Sunday was tough as only two of our potential ten investigators came to church.  But we had a wonderful testimony meeting none the less and finished the day with a lesson.  The wind was so intense and the snow so piercing that my companion and I walked backwards up a hill as not to lose our eyes.  But the lesson was fantastic we talked about sacrifice and shared this quote from Neal a Maxwell:  "Consecration is the only surrender that is also a victory"  How true is that?  Whenever we give anything in the Lord's cause we have his promise that he will bless us.  And as we donate of our time, money, and talents let us not forget that no sacrifice no matter how great, compares in the least to the sacrifice of the Savior's  (2Nephi 9:21-22) whose sole mortal purpose was to suffer for the sins of all mankind and to break the bands of death.  Truly "sacrifice brings forth the blessings of heaven."

I love you all,

Elder Neuberger

Touch of the Master's Hand
The Auctioneer held up the old violin and,
surveying the crowd, he asked with a grin,
"What am I bid for the old violin?"
And he held it up with the bow.

"A dollar or two? Who'll make it three?
Perhaps it has no real value," said he.
"But what am I bid for the old violin?"
And he held it up with the bow.
No one spoke and the auctioneer sighed, 
and took the old fiddle to set it aside,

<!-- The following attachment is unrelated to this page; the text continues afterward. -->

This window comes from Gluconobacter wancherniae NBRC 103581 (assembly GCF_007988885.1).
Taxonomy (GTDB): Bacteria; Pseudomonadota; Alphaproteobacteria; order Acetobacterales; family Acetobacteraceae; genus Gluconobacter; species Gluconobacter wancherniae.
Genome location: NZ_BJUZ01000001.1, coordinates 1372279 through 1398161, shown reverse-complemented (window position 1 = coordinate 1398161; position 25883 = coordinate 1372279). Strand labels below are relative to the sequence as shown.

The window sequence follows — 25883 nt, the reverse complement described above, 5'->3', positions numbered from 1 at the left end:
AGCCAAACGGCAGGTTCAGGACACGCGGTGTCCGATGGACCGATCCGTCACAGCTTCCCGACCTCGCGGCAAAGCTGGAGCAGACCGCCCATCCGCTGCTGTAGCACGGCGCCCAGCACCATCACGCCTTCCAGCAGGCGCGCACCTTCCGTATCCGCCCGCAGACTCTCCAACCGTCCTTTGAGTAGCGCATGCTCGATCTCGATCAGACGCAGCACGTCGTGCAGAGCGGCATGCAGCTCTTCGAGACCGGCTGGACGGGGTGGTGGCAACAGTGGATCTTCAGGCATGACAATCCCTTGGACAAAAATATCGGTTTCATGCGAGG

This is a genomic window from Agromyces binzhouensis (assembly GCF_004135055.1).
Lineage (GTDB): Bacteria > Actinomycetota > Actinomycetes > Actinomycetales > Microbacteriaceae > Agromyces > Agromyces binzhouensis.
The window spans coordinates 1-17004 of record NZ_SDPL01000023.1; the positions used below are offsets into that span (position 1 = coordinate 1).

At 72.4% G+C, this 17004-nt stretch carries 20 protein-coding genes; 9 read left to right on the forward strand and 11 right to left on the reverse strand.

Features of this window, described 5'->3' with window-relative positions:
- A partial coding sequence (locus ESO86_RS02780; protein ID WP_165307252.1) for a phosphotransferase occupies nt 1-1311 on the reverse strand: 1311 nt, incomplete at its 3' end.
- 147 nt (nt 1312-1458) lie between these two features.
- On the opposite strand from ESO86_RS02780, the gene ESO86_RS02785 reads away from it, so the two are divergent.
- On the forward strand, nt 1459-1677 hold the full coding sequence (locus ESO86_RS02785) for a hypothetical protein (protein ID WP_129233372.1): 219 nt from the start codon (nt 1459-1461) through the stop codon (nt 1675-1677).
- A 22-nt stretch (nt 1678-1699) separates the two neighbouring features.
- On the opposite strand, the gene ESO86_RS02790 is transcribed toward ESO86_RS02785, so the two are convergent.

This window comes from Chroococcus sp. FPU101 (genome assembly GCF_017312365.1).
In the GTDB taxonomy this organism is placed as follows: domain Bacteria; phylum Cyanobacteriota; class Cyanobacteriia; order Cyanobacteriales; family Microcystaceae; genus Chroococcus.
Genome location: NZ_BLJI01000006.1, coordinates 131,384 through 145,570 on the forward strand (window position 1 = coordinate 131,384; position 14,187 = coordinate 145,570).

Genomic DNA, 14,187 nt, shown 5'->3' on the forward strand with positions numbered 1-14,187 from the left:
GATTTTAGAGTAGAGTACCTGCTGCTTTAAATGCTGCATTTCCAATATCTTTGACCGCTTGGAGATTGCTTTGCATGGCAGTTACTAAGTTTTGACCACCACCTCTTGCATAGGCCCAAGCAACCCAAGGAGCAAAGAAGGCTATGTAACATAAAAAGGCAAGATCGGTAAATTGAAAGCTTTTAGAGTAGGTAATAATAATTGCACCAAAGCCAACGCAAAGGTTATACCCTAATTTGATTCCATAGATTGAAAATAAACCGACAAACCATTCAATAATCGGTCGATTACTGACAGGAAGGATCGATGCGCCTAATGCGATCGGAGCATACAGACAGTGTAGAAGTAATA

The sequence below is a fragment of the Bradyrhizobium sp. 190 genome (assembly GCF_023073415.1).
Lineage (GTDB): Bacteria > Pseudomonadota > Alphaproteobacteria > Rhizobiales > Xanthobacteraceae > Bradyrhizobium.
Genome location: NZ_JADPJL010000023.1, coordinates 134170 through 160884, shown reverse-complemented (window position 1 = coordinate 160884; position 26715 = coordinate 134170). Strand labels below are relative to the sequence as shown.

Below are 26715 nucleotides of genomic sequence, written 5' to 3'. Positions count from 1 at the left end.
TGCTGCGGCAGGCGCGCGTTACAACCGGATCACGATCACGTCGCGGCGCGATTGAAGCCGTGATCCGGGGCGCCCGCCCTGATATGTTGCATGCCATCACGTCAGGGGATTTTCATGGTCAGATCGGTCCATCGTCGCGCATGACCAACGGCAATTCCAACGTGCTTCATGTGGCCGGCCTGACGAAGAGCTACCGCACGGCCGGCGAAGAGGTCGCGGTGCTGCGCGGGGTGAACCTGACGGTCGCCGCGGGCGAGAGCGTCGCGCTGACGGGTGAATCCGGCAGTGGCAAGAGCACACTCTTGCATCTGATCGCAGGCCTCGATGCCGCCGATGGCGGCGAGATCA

when far in the rear there arose an old man,
and walked to the front of the row.

He lovingly brushed the dust from it's face
and tightened the strings, put the bow in it's place.
The drawing the bow with a move sure and slow,
the old man began to play.

With the touch of the master's hand
the old violin sang a song from within,
and the list'ners began to understand
the touch of the master's hand.

The old man concluded and shuffled away,
and the auctioneer looked where the violin lay.
Then raising it up, he turned to the crowd
with a voice that was humble and low,

"Who'll start the bidding? A thousand," said he.
"Two thousand once, and who'll give me three?
Three thousand going and three thousand gone,"
he whispered, then turned away.

Well, some in the crowd were confused and amazed.
What changed the value from night to day?
Was the old violin not the same as before?
It seemed they could not understand.

For many a life scarred and battered with sin
can find a great change, like the old violin,
When our eyes are opened, our hearts touched from within
by the touch of the Master's hand.